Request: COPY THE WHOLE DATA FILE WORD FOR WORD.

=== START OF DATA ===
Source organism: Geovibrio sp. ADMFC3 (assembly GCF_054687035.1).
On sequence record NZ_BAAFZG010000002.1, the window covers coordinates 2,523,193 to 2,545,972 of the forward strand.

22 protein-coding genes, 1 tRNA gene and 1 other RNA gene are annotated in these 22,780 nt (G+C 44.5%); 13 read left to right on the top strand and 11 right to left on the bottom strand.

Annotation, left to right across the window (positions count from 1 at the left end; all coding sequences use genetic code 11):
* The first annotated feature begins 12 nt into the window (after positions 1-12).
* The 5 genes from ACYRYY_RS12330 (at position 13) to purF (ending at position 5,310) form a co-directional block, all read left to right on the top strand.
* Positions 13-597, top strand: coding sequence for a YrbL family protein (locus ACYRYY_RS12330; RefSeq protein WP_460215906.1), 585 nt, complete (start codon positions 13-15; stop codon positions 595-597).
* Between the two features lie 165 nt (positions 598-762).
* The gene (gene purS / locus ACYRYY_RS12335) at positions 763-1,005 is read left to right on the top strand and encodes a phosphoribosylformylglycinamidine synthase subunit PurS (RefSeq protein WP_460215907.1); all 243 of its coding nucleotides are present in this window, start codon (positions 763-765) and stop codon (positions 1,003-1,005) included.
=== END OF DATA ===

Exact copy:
Source organism: Geovibrio sp. ADMFC3 (assembly GCF_054687035.1).
On sequence record NZ_BAAFZG010000002.1, the window covers coordinates 2,523,193 to 2,545,972 of the forward strand.

22 protein-coding genes, 1 tRNA gene and 1 other RNA gene are annotated in these 22,780 nt (G+C 44.5%); 13 read left to right on the top strand and 11 right to left on the bottom strand.

Annotation, left to right across the window (positions count from 1 at the left end; all coding sequences use genetic code 11):
* The first annotated feature begins 12 nt into the window (after positions 1-12).
* The 5 genes from ACYRYY_RS12330 (at position 13) to purF (ending at position 5,310) form a co-directional block, all read left to right on the top strand.
* Positions 13-597, top strand: coding sequence for a YrbL family protein (locus ACYRYY_RS12330; RefSeq protein WP_460215906.1), 585 nt, complete (start codon positions 13-15; stop codon positions 595-597).
* Between the two features lie 165 nt (positions 598-762).
* The gene (gene purS / locus ACYRYY_RS12335) at positions 763-1,005 is read left to right on the top strand and encodes a phosphoribosylformylglycinamidine synthase subunit PurS (RefSeq protein WP_460215907.1); all 243 of its coding nucleotides are present in this window, start codon (positions 763-765) and stop codon (positions 1,003-1,005) included.